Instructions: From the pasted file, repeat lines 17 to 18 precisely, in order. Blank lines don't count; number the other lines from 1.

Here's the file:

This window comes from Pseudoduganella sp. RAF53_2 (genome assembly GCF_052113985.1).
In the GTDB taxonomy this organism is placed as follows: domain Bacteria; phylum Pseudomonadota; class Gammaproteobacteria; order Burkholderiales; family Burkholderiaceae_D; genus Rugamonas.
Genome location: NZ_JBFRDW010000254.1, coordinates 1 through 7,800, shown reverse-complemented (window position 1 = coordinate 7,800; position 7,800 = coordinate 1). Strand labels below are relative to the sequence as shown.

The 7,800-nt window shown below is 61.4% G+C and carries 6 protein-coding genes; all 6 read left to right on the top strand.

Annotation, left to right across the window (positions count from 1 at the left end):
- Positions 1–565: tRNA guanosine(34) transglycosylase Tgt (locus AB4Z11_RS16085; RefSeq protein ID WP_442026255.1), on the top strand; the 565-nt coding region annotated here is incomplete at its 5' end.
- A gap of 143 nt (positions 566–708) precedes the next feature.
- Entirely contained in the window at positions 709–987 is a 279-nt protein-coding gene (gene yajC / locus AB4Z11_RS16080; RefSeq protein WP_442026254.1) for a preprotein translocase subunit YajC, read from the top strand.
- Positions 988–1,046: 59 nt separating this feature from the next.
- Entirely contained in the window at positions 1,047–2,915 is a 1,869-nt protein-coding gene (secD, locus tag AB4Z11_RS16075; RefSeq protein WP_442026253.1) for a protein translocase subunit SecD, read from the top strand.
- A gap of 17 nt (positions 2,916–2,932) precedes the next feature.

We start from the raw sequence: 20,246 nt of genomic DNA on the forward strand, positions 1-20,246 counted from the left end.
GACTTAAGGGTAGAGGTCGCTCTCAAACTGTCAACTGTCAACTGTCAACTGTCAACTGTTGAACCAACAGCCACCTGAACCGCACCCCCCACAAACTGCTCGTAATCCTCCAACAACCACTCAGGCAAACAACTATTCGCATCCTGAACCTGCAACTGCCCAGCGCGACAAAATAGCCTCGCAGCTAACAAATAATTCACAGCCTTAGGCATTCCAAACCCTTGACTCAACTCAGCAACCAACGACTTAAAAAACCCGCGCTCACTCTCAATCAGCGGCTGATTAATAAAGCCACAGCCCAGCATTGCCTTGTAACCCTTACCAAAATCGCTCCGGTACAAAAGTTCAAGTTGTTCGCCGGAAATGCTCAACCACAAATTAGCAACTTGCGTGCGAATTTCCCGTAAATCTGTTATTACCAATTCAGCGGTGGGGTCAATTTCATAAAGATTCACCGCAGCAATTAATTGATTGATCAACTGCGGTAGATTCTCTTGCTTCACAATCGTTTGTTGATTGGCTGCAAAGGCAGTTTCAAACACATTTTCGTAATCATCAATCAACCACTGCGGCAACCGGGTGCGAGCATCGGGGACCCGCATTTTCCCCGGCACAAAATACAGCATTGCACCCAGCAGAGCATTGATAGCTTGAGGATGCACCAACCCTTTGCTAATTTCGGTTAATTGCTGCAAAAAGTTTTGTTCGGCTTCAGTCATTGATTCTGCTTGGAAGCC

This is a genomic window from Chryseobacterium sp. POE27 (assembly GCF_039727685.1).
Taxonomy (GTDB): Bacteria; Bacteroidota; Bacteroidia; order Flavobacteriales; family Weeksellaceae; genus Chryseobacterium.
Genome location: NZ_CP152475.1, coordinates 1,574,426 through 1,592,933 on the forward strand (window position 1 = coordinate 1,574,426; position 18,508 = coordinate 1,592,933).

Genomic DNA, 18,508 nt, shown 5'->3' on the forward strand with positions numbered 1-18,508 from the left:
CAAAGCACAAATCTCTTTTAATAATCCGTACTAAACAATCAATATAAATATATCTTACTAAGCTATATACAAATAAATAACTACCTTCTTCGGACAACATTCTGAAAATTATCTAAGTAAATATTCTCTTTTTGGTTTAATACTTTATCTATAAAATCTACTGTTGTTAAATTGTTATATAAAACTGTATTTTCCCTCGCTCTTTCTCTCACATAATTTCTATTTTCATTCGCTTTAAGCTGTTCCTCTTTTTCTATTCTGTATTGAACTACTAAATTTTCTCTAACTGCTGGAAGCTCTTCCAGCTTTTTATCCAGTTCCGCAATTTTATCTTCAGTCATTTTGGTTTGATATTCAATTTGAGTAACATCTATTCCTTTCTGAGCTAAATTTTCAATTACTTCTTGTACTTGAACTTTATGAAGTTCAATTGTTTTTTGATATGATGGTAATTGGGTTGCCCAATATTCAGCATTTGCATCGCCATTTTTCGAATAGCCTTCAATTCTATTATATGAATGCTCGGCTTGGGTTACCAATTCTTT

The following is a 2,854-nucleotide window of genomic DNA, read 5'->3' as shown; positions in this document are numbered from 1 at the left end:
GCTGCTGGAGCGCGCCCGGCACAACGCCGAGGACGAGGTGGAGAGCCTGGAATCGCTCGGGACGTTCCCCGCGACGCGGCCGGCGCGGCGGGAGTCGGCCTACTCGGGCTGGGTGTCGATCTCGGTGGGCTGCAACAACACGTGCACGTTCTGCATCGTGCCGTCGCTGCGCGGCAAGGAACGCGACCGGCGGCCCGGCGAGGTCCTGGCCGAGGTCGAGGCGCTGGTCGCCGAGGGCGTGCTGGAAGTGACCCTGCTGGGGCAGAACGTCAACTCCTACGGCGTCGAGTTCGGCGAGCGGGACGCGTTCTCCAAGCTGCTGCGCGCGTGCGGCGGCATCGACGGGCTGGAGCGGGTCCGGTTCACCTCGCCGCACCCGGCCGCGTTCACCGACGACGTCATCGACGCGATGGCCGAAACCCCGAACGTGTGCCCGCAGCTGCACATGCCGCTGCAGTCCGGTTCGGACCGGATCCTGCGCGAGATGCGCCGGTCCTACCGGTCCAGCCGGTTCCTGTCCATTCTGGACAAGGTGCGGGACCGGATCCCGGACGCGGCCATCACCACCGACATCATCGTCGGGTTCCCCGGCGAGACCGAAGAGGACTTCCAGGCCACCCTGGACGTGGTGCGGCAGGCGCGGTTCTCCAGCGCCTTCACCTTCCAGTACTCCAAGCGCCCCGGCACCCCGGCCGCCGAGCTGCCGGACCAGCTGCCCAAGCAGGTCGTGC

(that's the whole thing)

Genomic DNA, 18,508 nt, shown 5'->3' on the forward strand with positions numbered 1-18,508 from the left:
CAAAGCACAAATCTCTTTTAATAATCCGTACTAAACAATCAATATAAATATATCTTACTAAGCTATATACAAATAAATAACTACCTTCTTCGGACAACATTCTGAAAATTATCTAAGTAAATATTCTCTTTTTGGTTTAATACTTTATCTATAAAATCTACTGTTGTTAAATTGTTATATAAAACTGTATTTTCCCTCGCTCTTTCTCTCACATAATTTCTATTTTCATTCGCTTTAAGCTGTTCCTCTTTTTCTATTCTGTATTGAACTACTAAATTTTCTCTAACTGCTGGAAGCTCTTCCAGCTTTTTATCCAGTTCCGCAATTTTATCTTCAGTCATTTTGGTTTGATATTCAATTTGAGTAACATCTATTCCTTTCTGAGCTAAATTTTCAATTACTTCTTGTACTTGAACTTTATGAAGTTCAATTGTTTTTTGATATGATGGTAATTGGGTTGCCCAATATTCAGCATTTGCATCGCCATTTTTCGAATAGCCTTCAATTCTATTATATGAATGCTCGGCTTGGGTTACCAATTCTTT